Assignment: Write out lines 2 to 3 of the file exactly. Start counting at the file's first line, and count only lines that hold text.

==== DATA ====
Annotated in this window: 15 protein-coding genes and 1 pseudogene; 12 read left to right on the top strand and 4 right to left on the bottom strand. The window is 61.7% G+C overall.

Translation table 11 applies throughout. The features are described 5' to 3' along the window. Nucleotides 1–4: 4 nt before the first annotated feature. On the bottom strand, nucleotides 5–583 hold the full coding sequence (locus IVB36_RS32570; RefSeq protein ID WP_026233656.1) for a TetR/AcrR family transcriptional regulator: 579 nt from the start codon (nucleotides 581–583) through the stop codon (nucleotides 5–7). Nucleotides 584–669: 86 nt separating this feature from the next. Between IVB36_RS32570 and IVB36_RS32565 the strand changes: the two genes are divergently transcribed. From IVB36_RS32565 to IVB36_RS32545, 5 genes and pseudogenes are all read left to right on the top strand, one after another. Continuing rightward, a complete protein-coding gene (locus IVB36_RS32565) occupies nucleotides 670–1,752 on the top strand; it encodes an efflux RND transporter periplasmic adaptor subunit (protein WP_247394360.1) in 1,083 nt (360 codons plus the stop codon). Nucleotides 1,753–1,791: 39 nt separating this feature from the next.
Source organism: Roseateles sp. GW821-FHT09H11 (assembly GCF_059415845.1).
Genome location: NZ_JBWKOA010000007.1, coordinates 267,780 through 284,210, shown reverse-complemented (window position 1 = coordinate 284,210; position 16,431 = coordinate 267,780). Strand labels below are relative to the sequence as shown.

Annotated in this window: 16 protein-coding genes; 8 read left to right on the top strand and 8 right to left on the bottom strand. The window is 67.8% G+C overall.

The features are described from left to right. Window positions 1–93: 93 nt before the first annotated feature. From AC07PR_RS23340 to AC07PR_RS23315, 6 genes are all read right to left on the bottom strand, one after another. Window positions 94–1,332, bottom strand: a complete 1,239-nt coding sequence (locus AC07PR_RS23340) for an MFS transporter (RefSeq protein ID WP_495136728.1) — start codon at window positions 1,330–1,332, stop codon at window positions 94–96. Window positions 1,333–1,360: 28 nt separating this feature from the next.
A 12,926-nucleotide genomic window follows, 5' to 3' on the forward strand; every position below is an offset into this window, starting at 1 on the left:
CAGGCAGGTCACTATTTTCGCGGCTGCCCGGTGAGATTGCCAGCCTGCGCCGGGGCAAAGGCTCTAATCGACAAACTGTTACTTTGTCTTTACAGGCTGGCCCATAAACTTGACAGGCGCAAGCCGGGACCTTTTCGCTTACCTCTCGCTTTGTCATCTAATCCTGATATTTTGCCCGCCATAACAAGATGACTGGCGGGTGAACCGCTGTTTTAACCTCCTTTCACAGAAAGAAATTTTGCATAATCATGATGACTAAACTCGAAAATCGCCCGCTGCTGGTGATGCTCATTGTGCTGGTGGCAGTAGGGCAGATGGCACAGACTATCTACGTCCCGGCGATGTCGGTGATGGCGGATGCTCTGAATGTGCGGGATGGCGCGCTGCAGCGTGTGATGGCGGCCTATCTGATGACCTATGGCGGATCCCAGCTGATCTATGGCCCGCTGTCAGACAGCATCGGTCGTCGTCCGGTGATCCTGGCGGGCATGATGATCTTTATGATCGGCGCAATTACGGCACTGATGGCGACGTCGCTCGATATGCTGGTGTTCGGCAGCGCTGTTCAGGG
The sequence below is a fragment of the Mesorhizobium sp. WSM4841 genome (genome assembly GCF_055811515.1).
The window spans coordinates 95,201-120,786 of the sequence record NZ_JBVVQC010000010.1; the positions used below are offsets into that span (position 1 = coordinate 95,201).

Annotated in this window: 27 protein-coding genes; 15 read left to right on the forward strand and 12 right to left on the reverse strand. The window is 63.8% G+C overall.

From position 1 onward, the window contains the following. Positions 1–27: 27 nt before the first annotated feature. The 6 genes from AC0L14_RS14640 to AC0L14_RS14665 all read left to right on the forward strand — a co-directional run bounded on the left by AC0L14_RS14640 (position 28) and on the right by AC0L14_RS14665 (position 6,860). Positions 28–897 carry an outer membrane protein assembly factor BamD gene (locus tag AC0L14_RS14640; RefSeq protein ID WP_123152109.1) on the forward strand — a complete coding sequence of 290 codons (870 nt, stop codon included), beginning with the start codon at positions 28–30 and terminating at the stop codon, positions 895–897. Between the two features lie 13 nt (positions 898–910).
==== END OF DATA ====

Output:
Translation table 11 applies throughout. The features are described 5' to 3' along the window. Nucleotides 1–4: 4 nt before the first annotated feature. On the bottom strand, nucleotides 5–583 hold the full coding sequence (locus IVB36_RS32570; RefSeq protein ID WP_026233656.1) for a TetR/AcrR family transcriptional regulator: 579 nt from the start codon (nucleotides 581–583) through the stop codon (nucleotides 5–7). Nucleotides 584–669: 86 nt separating this feature from the next. Between IVB36_RS32570 and IVB36_RS32565 the strand changes: the two genes are divergently transcribed. From IVB36_RS32565 to IVB36_RS32545, 5 genes and pseudogenes are all read left to right on the top strand, one after another. Continuing rightward, a complete protein-coding gene (locus IVB36_RS32565) occupies nucleotides 670–1,752 on the top strand; it encodes an efflux RND transporter periplasmic adaptor subunit (protein WP_247394360.1) in 1,083 nt (360 codons plus the stop codon). Nucleotides 1,753–1,791: 39 nt separating this feature from the next.
Source organism: Roseateles sp. GW821-FHT09H11 (assembly GCF_059415845.1).